What can we do to make it better?
There is a lot of blame to go around in the failure of recycling: lack of oversight of the industry, relying on a foreign country to dispose of our waste, our desire for more and more stuff and pure laziness.
This dire situation is literally growing by the day as more and more recyclable waste ends up in landfills as communities like Old Trail in Crozet abandon recycling altogether. The United Nations now sees plastic pollution as second only to global warming in environmental concerns that threaten human existence.
While the answers to stymieing global warming seems out of reach for most people, activists say there are many things we can do on an individual level to alleviate our addiction to plastic and slow the flow of them to landfills.
The mantra goes “Reduce. Reuse. Repair. Recycle.” In that order.
What does this look like in the life of the average person?
Instead of using plastic grocery bags, take reusable bags to the grocery store. Don’t use plastic bags to hold your produce. Purchase items in glass, have the butcher wrap your meat in paper.
At lunch, politely hand your straws back to your server, take your own insulated mug to your favorite coffee shop. After eating, store your leftovers in reusable glass containers. Studies have shown that on average people will pay more for plastic wrap than glass containers.
In most communities, tap water is better for you in every way than bottled water. Know what’s in your water. Bottled water contains microplastics and nano plastics that may have human health consequences.
Buy in bulk and use paper (or recycle your plastic containers — just write the tare weight on the outside and remind your cashier.)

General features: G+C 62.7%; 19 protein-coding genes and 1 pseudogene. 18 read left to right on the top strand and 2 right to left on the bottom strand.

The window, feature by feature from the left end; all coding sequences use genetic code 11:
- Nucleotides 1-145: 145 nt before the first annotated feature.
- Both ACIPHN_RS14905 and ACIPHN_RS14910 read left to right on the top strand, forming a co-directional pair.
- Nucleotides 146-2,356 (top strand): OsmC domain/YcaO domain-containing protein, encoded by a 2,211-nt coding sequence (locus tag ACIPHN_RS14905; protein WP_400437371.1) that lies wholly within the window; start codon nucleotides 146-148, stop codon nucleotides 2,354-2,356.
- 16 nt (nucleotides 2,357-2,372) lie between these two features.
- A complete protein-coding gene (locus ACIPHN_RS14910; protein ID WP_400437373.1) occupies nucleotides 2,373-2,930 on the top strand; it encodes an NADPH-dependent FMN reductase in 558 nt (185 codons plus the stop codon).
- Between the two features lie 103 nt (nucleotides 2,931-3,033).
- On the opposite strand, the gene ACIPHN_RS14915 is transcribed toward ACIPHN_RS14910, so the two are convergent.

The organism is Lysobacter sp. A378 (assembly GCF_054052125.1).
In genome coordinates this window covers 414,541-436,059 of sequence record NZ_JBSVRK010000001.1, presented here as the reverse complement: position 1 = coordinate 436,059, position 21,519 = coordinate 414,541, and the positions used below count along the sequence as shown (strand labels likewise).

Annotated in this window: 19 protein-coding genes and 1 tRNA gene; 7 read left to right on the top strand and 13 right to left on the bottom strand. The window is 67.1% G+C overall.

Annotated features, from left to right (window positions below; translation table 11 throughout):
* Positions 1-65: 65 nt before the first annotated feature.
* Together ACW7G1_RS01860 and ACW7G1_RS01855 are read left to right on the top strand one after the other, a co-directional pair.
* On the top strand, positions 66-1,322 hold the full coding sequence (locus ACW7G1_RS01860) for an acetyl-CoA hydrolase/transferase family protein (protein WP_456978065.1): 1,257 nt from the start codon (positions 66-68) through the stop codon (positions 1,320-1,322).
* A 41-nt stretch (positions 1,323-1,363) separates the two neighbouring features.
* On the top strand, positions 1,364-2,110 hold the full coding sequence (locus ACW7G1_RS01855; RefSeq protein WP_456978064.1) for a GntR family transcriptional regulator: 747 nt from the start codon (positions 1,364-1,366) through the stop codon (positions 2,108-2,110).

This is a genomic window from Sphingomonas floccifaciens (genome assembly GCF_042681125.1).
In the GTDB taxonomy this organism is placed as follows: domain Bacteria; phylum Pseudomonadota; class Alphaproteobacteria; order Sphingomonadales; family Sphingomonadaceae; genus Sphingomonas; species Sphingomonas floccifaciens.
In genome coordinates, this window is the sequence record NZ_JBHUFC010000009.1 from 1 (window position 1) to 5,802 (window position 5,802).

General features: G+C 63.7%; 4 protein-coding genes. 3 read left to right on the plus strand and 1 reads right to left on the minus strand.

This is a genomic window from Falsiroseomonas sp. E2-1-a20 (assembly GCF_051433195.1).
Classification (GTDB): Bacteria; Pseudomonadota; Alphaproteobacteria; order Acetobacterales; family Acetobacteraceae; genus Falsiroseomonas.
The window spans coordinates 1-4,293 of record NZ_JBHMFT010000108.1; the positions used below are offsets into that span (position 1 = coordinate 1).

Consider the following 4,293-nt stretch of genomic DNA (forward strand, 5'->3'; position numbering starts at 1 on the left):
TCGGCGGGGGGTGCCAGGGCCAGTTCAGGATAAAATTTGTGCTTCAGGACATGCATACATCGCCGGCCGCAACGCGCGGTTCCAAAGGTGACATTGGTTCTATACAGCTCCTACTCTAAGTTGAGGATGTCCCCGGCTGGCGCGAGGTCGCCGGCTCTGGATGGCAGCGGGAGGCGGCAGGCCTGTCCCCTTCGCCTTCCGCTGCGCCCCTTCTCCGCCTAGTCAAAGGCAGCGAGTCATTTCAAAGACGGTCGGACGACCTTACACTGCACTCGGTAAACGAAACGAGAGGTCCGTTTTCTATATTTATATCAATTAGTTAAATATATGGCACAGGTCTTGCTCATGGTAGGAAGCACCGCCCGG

Buy more cookbooks and less prepared food. Homemade tastes better and is better for you nutritionally anyway. (NEVER buy food advertised as being able to cook safely in plastic. All plastics will leach chemicals at high temperatures.)
Activists say that just doing these few simple things to reduce our consumption of plastic could be enough to make a serious dent in the growing global pile of plastic waste. Purchasing has power, and if more consumers opt for glass (which is 100% recyclable and in the U.S. more than 80% is recycled), the industry will start to move accordingly.
Plastic is an amazing invention for the general durability alone which makes them fantastic for reusing. People are pretty inventive. Look around the internet for five minutes and you will encounter hundreds of unique uses for plastic waste. Purchase plastic containers of food with the intention of using the container once you’ve eaten or used everything inside.
Because of the pliability of plastic and the ability to melt under heat, it’s pretty easy to repair. A soldering gun can make quick work of repairing a cracked laundry basket or trash can. It might not be pretty, but you won’t have to shuck out more money for another plastic item, and you won’t be contributing to the landfill.
While reducing, reusing and repairing plastics will save you money, your health and the environment, recycling plastics is now even more important. Keep in mind the kind of plastic you are buying (check the resin codes — No. 7 plastic isn’t actually recyclable and can be made up of unregulated chemicals) and properly clean the containers out before putting them in your recycling bin.
Given that there is virtually no oversight and transparency with our recyclables, or garbage for that matter, citizens can put pressure on local and state governments to show how and where items are being recycled and how much of everything is ending up in the landfill.
The federal government can incentivize companies to open plastic recycling centers in the U.S. More importantly, it could focus on what is deemed the circular economy. That means helping companies to consider at the beginning what will happen to their packaging and materials at the end.
Globally, there is a movement by scientists to develop a single type of plastic for every use that is relatively safe but that is also easily recycled. Creating and endless loop and shrinking the overall manufacturing.
The mountain of recyclables is growing every second of every day, and it’s clear from scientific studies that the results are ending up in the water we drink and the food we eat.
But around the county and the world, the effort to do something about that mountain continues.
For current best practices on recycling many items locally, check out our local recycling guide.
Locally, there is also an environmental nonprofit, GreenBlue, that prints recycling guides on many products nationwide.